Sunrise segment in breach of Code

A controversial Sunrise segment which led to protests from Indigenous communities has been found to be in breach of the Code of Practice, but Seven may appeal the finding.

The March segment which discussed a newspaper story about claiming Indigenous children could only be placed with relatives or other Indigenous families, was inaccurate and in breach of the Code.

At the centre of the breach was this exchange:

Sam Armytage : Prue, I guess post-Stolen Generation there’s been this huge move to leave Aboriginal children where they are, even if they’re being neglected in their own families. Should white families be allowed to adopt at-risk Aboriginal children?

Prue MacSween: …to think that we would knowingly – and the statistics prove it – knowing that we’re going to leave them in these dangerous environments is just not on.

While Seven maintained the segment repeated a statement from the Courier Mail, media watchdog the Australian Communications and Media Authority concluded  that would have conveyed to viewers that current rules provide that Indigenous children can only be placed with relatives or other Indigenous families, and not with non-Indigenous carers.

It ruled that as inaccurate and said Seven should have taken steps to verify it before it was used for a panel discussion.

The ACMA investigation also found that the segment provoked serious contempt on the basis of race in breach of the Code as it contained strong negative generalisations about Indigenous people as a group. These included sweeping references to a ‘generation’ of young Indigenous children being abused. While it may not have been Seven’s intention, by implication the segment conveyed that children left in Indigenous families would be abused and neglected, in contrast to non-Indigenous families where they would be protected.

The segment led to ongoing community protests outside Sunrise studios and on the Gold Coast, with demands for an apology and sackings.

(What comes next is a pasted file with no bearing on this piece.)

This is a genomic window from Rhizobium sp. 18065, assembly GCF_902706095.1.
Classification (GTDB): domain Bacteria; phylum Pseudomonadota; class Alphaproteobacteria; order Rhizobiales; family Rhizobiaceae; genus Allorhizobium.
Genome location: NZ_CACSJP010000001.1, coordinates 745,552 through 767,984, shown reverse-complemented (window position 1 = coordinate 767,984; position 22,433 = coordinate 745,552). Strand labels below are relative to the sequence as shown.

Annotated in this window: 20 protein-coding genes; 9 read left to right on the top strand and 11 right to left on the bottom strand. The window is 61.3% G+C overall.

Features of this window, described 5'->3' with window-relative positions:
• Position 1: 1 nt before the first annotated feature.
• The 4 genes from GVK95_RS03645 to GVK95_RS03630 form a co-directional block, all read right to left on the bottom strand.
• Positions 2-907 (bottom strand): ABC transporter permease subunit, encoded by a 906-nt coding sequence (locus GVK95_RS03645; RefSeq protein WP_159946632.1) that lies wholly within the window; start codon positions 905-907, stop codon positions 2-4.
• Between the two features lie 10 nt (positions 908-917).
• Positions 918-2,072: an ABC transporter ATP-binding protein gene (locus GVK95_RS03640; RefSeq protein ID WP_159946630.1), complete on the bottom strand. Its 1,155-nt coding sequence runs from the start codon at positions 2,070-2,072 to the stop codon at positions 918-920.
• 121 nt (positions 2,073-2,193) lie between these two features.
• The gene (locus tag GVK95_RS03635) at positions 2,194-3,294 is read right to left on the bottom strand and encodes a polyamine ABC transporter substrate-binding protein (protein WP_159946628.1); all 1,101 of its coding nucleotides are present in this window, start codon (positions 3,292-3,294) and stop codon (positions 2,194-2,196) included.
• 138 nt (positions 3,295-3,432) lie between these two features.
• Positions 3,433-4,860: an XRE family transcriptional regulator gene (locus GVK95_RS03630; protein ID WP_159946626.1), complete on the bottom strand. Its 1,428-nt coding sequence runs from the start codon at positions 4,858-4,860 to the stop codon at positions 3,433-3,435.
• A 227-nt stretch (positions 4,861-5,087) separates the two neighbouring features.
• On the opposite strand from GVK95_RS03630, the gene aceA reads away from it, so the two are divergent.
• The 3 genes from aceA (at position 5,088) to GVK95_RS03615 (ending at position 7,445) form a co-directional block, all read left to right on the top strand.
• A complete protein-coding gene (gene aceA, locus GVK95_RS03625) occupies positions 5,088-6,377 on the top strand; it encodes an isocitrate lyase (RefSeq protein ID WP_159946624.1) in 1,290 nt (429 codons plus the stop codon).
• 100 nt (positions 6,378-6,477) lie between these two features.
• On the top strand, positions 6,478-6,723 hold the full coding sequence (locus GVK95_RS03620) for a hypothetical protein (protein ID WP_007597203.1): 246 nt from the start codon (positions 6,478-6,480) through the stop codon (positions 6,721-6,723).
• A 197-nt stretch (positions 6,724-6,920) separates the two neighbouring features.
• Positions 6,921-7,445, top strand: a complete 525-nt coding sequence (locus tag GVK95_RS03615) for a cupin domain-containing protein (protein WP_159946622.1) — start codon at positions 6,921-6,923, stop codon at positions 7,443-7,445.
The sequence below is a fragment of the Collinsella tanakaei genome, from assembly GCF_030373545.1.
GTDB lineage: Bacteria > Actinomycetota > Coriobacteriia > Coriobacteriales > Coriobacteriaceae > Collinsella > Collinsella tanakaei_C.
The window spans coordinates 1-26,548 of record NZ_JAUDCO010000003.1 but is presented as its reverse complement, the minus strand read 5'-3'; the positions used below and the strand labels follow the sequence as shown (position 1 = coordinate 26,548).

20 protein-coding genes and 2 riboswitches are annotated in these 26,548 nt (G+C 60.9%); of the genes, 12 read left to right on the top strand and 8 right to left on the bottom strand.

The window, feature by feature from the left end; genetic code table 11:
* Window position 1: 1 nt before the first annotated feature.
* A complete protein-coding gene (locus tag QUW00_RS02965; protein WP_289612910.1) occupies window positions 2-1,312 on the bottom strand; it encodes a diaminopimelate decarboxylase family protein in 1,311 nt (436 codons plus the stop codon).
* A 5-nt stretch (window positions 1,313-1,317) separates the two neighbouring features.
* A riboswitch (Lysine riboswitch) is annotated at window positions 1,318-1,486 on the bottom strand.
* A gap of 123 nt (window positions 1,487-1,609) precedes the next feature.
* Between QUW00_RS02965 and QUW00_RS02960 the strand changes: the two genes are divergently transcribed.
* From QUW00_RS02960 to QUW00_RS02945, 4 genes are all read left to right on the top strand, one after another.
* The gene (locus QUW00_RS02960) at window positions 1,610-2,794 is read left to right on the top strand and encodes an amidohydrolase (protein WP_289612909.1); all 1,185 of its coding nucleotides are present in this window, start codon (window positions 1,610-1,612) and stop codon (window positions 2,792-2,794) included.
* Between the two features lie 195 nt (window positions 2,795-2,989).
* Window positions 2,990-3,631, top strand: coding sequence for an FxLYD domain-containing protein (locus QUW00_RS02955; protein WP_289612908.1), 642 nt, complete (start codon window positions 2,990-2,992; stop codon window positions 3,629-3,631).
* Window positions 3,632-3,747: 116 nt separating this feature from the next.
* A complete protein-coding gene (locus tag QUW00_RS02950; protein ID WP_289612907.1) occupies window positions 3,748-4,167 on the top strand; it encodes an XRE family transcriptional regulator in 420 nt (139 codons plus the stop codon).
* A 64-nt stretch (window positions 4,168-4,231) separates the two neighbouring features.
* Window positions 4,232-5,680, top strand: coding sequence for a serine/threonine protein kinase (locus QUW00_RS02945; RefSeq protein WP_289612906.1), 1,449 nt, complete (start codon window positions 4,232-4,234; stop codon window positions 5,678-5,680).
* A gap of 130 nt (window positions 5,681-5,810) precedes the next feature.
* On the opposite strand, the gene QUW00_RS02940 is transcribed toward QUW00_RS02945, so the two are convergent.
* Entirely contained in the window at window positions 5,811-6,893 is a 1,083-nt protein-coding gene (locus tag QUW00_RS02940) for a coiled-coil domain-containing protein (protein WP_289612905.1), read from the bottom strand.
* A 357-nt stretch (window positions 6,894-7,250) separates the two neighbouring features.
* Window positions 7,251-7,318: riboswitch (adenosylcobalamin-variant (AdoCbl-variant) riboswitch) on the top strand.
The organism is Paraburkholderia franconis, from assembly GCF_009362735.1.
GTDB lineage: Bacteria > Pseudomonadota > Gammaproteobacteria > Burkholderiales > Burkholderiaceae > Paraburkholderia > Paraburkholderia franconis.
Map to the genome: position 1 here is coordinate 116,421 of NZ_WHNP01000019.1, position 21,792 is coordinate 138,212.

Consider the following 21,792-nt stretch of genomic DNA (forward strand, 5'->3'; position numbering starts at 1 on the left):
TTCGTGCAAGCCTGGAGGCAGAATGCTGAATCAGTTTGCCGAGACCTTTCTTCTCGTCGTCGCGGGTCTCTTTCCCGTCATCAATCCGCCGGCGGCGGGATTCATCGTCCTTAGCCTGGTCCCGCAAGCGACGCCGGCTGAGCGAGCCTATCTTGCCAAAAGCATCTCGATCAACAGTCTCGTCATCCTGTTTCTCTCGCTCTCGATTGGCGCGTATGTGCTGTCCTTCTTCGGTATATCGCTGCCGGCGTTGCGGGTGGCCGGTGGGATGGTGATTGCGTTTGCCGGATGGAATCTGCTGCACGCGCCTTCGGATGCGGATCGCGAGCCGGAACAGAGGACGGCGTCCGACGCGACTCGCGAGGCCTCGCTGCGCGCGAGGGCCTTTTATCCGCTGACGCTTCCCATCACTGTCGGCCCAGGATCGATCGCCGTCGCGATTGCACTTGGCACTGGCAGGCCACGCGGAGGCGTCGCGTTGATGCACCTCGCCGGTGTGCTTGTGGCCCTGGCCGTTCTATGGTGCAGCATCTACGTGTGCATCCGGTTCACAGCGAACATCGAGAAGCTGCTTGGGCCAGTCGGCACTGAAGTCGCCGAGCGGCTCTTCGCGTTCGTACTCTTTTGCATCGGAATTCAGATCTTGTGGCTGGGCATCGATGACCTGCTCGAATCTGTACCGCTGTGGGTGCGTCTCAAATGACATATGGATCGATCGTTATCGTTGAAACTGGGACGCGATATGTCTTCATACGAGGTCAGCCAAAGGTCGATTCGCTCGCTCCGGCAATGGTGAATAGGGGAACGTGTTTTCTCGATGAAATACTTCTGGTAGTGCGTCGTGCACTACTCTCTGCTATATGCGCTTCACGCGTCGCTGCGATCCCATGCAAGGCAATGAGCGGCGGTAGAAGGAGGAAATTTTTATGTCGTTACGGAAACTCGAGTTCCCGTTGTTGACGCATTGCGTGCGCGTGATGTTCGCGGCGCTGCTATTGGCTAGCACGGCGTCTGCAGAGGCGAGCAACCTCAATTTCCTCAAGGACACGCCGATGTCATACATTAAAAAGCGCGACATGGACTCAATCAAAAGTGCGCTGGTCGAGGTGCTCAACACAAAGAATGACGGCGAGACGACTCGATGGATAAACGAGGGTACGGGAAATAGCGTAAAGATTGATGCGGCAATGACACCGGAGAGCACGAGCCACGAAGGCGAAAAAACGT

“Broadcasters can, of course, discuss matters of public interest, including extremely sensitive topics such as child abuse in Indigenous communities. However, such matters should be discussed with care, with editorial framing to ensure compliance with the Code,” said ACMA Chair, Nerida O’Loughlin.

“The ACMA considers that the high threshold for this breach finding was met, given the strong negative generalisations about Indigenous people as a group,” added Ms O’Loughlin.

ACMA noted a follow-up segment broadcast by Sunrise the following week was a more informed discussion but did not correct the earlier error appropriately.

Since the community backlash over the segment, Prue MacSween has not appeared as a commentator on Sunrise.

ACMA says it is in discussions with Seven about its response to the breach noting that Seven may yet appeal the finding.

Update: Statement from Craig McPherson, Director of News and Public Affairs:

“We are extremely disappointed the ACMA has seen fit to cast a label on a segment that covered an important matter of public interest, child abuse, sparked by comments attributed to a Government minister and widely circulated in the press on the morning of the broadcast.

“While the ACMA recognises the segment was underpinned by concern for the welfare of Indigenous children, it has isolated comments from independent commentators without any context to the broader coverage given to this topic.

“The coverage included a detailed follow-up segment on Sunrise featuring expert analysis from leading Aboriginal leaders and academics who expressed appreciation this issue was finally being raised in mainstream media.

“The irony is that the very issue the commentators were critical of, that is political correctness preventing meaningful discussion and action, has come to bear with this finding.

“The finding seeks to rule out issues and topics for discussion segments, as determined by ACMA. Its decision is a form of censorship; a direct assault on the workings of an independent media and the thousands of issue-based segments covered every year by Sunrise, other like programs, newspapers and talkback radio.

“The 7 Network will be seeking a judicial appeal.”

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